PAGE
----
Using Creativity to Cope With Rheumatoid Arthritis
By November 28 4,199 1 1
Lou Cabeen is an artist who spent years creating large, museum-quality, hand-woven textiles. But, as she told Everyday Health, making them became difficult as her rheumatoid arthritis worsened. Rather than give up her livelihood and personal passion, she switched mediums, focusing on smaller mixed-media projects. She found ways to work around some of the physical limitations of her RA. Cabeen said that continuing to express her creativity gave her a valuable outlet. Even if you're not a professional artist, creativity can be an important coping mechanism for anyone with RA. Here's what to do.
Keep it simple
Cabeen switched mediums because creating textiles was difficult and required too many repetitive movements. To avoid that pain, choose a creative outlet that isn't physically taxing. Painting, for instance, could be a good choice, since you can take your time and contemplate your work between brushstrokes. You may also want to be a storyteller; if writing proves too difficult, you can use a speech-to-text program to turn your words into printed pages. The point is to find a satisfying hobby that doesn't worsen the condition. If you're not sure how far to push your physical abilities, talk with your doctor about what you can do and for how long.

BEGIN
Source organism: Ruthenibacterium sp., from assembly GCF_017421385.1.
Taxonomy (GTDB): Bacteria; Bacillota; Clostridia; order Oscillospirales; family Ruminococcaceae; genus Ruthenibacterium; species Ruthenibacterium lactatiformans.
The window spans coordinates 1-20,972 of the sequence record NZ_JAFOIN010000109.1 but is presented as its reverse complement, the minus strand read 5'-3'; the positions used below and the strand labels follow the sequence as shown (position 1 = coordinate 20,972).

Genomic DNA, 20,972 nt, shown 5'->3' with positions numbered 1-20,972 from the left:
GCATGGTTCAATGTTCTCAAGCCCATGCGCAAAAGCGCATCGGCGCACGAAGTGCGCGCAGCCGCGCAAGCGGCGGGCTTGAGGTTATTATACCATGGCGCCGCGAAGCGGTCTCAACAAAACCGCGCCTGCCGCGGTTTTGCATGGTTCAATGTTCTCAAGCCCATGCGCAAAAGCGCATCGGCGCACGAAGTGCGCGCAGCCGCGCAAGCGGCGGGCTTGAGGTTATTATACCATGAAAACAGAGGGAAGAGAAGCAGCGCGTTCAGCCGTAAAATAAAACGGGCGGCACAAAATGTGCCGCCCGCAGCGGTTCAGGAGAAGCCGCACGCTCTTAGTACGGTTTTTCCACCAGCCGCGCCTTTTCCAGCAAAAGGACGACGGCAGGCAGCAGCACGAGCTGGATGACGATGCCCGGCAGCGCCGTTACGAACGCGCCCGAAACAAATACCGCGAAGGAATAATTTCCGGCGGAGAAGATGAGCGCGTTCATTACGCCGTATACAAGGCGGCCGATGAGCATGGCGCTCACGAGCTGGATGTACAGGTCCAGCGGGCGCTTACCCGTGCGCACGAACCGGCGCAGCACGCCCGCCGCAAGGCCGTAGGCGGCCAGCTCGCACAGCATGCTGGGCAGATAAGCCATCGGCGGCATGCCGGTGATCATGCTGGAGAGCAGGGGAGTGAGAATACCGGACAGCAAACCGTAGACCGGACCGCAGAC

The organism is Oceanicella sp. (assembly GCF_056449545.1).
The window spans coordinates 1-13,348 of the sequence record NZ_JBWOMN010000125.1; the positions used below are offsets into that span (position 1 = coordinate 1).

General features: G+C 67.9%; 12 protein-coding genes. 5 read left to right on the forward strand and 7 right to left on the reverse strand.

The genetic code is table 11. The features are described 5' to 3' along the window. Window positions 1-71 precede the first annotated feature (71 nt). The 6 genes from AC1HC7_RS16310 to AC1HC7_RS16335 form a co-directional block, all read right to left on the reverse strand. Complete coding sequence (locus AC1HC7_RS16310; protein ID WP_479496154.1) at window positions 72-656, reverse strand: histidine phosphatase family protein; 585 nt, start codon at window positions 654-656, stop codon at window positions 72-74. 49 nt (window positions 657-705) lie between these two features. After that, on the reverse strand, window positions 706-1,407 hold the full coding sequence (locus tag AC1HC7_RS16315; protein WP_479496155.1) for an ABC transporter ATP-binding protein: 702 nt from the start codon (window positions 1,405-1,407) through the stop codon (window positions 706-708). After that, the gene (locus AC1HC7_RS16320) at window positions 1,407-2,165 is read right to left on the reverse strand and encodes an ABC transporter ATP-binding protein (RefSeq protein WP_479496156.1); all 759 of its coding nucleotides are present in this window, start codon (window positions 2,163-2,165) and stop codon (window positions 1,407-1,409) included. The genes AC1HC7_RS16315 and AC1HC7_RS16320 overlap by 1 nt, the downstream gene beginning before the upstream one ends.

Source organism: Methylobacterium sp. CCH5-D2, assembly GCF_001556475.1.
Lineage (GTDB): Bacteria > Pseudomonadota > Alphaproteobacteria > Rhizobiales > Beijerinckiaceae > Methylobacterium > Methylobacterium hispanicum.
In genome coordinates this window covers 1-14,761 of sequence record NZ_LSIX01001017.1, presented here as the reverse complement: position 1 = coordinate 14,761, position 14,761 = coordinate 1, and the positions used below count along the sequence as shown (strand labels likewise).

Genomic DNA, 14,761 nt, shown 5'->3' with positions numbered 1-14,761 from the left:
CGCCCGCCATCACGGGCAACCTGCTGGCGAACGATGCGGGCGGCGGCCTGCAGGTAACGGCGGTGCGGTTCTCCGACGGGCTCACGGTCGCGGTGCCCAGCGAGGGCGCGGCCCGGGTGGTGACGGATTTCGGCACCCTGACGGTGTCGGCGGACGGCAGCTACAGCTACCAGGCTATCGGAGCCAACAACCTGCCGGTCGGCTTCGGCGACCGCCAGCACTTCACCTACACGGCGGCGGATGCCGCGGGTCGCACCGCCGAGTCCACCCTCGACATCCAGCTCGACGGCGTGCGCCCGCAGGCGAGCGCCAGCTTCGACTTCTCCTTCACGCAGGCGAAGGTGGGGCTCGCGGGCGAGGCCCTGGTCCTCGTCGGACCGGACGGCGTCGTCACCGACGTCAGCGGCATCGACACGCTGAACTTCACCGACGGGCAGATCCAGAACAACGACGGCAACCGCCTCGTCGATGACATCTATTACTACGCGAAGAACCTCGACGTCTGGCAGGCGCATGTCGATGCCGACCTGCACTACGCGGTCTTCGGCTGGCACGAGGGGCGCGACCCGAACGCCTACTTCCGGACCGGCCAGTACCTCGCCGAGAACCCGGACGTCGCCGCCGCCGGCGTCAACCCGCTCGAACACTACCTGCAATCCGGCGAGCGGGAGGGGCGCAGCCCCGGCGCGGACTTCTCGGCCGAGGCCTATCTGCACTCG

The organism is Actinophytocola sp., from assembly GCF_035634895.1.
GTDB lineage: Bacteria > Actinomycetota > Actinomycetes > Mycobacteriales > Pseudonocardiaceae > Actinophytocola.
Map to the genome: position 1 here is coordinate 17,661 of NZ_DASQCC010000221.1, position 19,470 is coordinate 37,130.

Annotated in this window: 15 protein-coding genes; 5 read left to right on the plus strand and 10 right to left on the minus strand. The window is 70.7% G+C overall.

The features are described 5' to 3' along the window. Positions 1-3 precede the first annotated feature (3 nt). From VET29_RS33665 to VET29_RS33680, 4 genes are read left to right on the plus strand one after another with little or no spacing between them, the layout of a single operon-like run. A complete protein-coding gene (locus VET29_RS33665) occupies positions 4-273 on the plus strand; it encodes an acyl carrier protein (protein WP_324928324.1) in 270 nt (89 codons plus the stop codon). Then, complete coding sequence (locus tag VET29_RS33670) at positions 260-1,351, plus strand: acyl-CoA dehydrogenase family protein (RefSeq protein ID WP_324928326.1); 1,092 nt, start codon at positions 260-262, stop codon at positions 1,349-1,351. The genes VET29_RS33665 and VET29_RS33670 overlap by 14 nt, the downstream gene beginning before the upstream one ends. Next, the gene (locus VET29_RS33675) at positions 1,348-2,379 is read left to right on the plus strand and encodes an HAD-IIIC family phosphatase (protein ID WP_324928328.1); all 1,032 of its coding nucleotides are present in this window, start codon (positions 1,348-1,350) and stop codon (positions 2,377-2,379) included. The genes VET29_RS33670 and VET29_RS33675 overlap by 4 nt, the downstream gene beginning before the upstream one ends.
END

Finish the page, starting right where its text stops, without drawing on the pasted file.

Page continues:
Creating art can be a great outlet for feelings of depression or anxiety.
Never be afraid
You might feel nervous about what others will think of, say, a short story or a landscape painting you've spent hours creating. But as Health Central points out, it's important to let yourself create without worrying about those opinions. Creative hobbies are meant for your enjoyment and to help you live better while coping with RA. You don't even have to show your work to anyone. The only gauge of success that matters is how you feel about your it. If you want to learn more about your craft and you’re comfortable working around others, though, consider taking a class. It can be a great way to improve your skills and your self-esteem with encouragement from your instructor and other students.
Use your feelings
As Health magazine notes, people with RA are twice as likely to develop depression as others. Having RA may leave you feeling isolated, with no control over your life or body. But rather than letting those feelings get to you, channel them into your art. For example, if you feel sad one day, write about why and what kind of resolution you'd like to see. Or use some of those same feelings to paint, expressing your emotion with every colorful stroke of your brush. Creating great art is often about venting feelings. As Psych Central explains, creative pursuits can be an effective way to deal with difficult feelings like stress and anxiety.
Try something new, or get better at something you already enjoy. There’s nothing to lose, and you just might find that it makes life with RA a little brighter.
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